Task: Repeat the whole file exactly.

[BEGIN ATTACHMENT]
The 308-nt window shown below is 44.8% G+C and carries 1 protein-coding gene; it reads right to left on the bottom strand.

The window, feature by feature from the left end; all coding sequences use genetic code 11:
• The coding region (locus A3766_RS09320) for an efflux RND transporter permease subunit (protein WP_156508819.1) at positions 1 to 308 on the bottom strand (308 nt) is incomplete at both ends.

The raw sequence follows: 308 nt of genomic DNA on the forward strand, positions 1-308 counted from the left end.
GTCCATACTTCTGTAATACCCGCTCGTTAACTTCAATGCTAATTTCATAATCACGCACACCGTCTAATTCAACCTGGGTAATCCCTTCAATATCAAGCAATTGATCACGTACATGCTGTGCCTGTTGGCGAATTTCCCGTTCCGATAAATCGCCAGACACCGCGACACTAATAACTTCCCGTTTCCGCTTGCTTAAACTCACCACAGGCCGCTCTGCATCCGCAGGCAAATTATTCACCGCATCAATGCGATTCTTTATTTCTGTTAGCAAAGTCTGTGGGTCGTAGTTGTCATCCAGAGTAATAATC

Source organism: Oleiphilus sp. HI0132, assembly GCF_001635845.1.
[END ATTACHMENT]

The 308-nt window shown below is 44.8% G+C and carries 1 protein-coding gene; it reads right to left on the bottom strand.

The window, feature by feature from the left end; all coding sequences use genetic code 11:
• The coding region (locus A3766_RS09320) for an efflux RND transporter permease subunit (protein WP_156508819.1) at positions 1 to 308 on the bottom strand (308 nt) is incomplete at both ends.

The raw sequence follows: 308 nt of genomic DNA on the forward strand, positions 1-308 counted from the left end.
GTCCATACTTCTGTAATACCCGCTCGTTAACTTCAATGCTAATTTCATAATCACGCACACCGTCTAATTCAACCTGGGTAATCCCTTCAATATCAAGCAATTGATCACGTACATGCTGTGCCTGTTGGCGAATTTCCCGTTCCGATAAATCGCCAGACACCGCGACACTAATAACTTCCCGTTTCCGCTTGCTTAAACTCACCACAGGCCGCTCTGCATCCGCAGGCAAATTATTCACCGCATCAATGCGATTCTTTATTTCTGTTAGCAAAGTCTGTGGGTCGTAGTTGTCATCCAGAGTAATAATC

Source organism: Oleiphilus sp. HI0132, assembly GCF_001635845.1.